I was watching the PBS Newshour tonight, as I do every night, and there was an interview with Jeffrey Brown and Hope Jahren, a geobiologist who has won three Fulbrights and wrote a New York Times bestseller called Lab Girl, She has been all over the news this past spring, including a New York Times review, a Time magazine back page interview, being named Time magazine’s 100 Most Influential People, featured in our local newspaper, the Honolulu Star-Advertiser, and tonight, being on the PBS Newshour. I keep seeing Hope in magazines, newspapers and TV — and guess what, she’s also a parishioner at the Lutheran Church of Honolulu and plays the French horn! In fact, I wrote out a French horn part for her in the Alleluia mass composed by my sister Doris Au MacDonald and Sharon Dennis.
I must admit I knew nothing of her stellar background until I happened upon her March 4, 2016 op-ed in the New York Times She Wanted to Do Her Research. He Wanted to Talk ‘Feelings,’ which was reprinted in our local newspaper. She described her encounters with sexual harassment in the field of science, and her dismay that “every school year, science, technology, engineering and math programs — known as the STEM fields — shed women the way the trees on campus lose their leaves in the fall.”
Her name popped out at me when I sat down to read my March 30th issue of Time magazine and there was an interview and picture of her on the next to the last page — one of my favorite features of the magazine. The interview by Siobhan O’Connor was titled “Hope Jahren on Plants, Mud Manicures and Science’s Woman Problem,” and it opened with a question: You study plants for a living. Do you have a lot of them at home? I was so surprised to read her answer: No. Absolutely not.
Then I received my issue of Time magazine’s 100 Most Influential People — and there Hope was again! “Her work has resulted in at least 70 studies in dozens of journals, but it’s also given her a platform—a megaphone, really—to talk about something else: widespread sexual harassment and discrimination in science.” You can read all about her here, called “Science’s great communicator.”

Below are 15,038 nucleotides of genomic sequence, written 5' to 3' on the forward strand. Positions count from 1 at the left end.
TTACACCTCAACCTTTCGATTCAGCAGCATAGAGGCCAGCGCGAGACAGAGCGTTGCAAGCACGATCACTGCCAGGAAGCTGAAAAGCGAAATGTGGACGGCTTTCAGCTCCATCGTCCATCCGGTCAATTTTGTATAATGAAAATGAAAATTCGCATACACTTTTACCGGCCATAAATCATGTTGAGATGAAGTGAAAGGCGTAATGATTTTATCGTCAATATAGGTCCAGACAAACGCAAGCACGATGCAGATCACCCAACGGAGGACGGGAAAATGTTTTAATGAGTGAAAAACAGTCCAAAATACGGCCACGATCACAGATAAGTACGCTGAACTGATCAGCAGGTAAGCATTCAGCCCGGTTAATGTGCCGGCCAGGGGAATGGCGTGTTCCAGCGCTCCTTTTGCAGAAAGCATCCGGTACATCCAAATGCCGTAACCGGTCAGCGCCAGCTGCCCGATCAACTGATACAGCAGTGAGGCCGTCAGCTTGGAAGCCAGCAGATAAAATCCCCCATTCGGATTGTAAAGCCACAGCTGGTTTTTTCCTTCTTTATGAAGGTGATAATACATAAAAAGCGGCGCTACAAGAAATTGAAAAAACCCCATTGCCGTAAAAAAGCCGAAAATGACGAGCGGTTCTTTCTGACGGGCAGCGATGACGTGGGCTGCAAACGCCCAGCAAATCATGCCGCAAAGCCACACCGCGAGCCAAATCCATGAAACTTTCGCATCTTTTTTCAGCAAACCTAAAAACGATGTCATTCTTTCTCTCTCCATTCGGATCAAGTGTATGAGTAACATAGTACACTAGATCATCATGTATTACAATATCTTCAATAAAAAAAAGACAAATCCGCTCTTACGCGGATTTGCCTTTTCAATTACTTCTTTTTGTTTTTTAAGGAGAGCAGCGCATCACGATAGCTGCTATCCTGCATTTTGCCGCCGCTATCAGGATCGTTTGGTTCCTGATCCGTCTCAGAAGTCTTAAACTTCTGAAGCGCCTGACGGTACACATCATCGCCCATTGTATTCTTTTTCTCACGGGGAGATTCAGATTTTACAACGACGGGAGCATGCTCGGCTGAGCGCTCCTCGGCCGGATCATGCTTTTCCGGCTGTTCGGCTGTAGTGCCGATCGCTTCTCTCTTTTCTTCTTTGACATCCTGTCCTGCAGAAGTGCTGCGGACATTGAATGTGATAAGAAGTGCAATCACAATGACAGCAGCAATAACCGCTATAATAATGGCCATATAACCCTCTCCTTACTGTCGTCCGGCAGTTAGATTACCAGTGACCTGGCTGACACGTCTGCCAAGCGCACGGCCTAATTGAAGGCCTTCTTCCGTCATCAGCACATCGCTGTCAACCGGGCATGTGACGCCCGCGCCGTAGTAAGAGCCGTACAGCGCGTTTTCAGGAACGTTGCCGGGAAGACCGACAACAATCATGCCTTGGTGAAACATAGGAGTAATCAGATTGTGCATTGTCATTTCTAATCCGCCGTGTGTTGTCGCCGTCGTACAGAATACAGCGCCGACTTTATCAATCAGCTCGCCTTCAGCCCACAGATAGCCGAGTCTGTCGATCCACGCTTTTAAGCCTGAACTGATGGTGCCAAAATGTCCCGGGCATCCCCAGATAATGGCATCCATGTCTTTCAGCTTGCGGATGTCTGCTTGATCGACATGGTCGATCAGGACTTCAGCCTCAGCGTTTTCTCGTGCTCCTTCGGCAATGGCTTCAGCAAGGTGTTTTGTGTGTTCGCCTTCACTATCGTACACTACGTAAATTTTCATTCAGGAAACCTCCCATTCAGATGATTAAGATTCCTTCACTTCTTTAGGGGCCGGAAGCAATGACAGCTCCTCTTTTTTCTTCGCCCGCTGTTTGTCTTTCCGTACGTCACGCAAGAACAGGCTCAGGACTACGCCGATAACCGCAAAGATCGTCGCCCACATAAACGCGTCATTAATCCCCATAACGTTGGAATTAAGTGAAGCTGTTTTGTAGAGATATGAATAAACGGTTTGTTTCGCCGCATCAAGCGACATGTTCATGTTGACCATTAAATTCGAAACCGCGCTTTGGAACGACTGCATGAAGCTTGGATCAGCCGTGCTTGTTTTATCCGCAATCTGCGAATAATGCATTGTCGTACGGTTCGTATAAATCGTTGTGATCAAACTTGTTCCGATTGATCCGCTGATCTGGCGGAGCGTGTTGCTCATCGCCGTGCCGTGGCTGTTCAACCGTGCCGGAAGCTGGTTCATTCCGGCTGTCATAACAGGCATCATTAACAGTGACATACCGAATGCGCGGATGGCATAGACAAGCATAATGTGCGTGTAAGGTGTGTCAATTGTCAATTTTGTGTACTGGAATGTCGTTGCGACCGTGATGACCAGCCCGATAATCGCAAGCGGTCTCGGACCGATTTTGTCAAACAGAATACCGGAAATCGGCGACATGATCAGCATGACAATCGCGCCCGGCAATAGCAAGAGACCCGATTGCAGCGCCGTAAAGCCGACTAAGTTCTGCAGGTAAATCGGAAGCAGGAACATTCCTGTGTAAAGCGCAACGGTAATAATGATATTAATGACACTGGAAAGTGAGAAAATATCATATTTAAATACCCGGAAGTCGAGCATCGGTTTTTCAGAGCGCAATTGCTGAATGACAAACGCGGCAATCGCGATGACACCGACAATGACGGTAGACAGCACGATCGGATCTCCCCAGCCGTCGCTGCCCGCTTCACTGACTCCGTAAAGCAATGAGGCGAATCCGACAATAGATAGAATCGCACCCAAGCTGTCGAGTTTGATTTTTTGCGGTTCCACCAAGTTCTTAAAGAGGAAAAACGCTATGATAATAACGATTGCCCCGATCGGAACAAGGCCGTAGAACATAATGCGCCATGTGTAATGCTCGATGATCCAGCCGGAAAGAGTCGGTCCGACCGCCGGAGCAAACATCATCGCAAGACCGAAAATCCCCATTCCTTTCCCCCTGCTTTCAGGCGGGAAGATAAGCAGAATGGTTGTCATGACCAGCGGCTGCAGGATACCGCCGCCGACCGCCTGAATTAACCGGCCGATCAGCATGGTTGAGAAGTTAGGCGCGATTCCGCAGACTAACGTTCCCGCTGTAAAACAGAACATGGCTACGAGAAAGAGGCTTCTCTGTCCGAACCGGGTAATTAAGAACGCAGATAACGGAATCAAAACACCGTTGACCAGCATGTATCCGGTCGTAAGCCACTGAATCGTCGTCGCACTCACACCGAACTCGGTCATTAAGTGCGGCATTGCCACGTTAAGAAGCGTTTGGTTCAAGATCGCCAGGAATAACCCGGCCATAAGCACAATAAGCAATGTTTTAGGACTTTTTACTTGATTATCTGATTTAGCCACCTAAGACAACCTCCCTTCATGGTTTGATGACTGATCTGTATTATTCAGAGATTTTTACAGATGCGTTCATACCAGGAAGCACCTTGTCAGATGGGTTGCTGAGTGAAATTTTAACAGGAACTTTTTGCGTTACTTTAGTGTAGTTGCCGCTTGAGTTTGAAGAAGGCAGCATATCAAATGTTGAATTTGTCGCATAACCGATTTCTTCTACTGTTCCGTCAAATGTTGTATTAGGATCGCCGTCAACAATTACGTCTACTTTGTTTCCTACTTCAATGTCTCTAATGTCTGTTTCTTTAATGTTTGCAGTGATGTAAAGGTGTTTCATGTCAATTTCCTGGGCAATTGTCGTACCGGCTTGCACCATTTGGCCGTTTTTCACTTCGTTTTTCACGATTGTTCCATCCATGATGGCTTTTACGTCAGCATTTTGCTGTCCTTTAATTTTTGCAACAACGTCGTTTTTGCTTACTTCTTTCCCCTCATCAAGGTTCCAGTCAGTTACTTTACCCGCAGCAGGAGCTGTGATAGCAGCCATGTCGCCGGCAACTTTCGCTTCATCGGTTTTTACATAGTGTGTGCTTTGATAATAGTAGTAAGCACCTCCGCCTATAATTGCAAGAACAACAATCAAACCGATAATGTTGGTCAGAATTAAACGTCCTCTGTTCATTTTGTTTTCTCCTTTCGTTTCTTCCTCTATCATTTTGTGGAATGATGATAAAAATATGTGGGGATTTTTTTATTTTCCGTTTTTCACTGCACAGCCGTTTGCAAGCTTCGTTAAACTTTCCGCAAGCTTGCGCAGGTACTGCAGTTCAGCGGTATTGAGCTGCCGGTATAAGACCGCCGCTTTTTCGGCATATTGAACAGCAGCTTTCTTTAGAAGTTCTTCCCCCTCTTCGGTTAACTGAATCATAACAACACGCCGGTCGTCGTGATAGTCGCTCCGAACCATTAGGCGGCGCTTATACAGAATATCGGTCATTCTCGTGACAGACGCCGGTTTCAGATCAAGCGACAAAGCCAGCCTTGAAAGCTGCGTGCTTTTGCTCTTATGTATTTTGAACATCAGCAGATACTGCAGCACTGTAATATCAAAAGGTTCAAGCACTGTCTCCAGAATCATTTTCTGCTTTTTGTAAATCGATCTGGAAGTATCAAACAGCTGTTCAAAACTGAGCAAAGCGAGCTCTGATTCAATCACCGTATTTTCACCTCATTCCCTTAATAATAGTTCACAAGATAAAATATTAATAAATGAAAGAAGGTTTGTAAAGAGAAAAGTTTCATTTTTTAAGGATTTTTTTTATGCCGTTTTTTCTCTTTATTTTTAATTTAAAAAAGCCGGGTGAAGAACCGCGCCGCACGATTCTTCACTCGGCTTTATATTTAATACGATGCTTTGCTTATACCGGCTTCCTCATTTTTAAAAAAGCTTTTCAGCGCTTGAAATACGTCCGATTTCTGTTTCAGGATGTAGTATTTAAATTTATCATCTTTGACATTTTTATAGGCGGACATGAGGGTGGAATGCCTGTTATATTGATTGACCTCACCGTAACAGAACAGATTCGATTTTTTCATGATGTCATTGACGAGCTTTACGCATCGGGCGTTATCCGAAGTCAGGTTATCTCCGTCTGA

Just three days ago, Hope Jahren was the focus of a major story in the Honolulu Star-Advertiser, “Geobiology professor recounts passion for plants, research in ‘Lab Girl.’ ” I was saddened to read that Hope, her husband and son, Charles, will be moving to Norway where they will be taking a position at the University of Oslo. When asked about what she would miss about Hawaii most, she answered: “We’ll miss friends. And baseball and church.” (That’s the Lutheran Church of Honolulu!) Hope’s son, Charles, has performed on trumpet and piano in the annual Children’s Benefit Concerts. I most recently spoke with Hope a couple of Saturdays ago when I saw her at the church’s book and media sale, and I said to her, “You’re a celebrity!” She demurred, saying something like it was her fifteen minutes of fame, and would be gone soon.
I found out also this week that Hope and I have a friend in common, Robert Larson, who lived here in Hawaii with his parents, Dick and Jackie Larson, some years ago. Dick was the choral director at Kamehameha Schools and he and Carl Crosier shared a very close collegiate friendship. When Joe Pettit, an organist who was in Hawaii for several years, posted on his Facebook page that Robert was in the ICU battling pneumonia with added complications, I responded with my sympathies. Hope wrote, “Oh my goodness, I was kids at school with Robert Larson, now come to find out that he knows folks at Lutheran Church of Honolulu, where I go to church now! It is a small world, and I know we are all pulling for Robert!” Happily, Robert is now on the road to recovery.
Getting back to Hope — she’s a genuine celebrity! Her book, Lab Girl, is readily available on Amazon and other booksellers. We are so proud of you!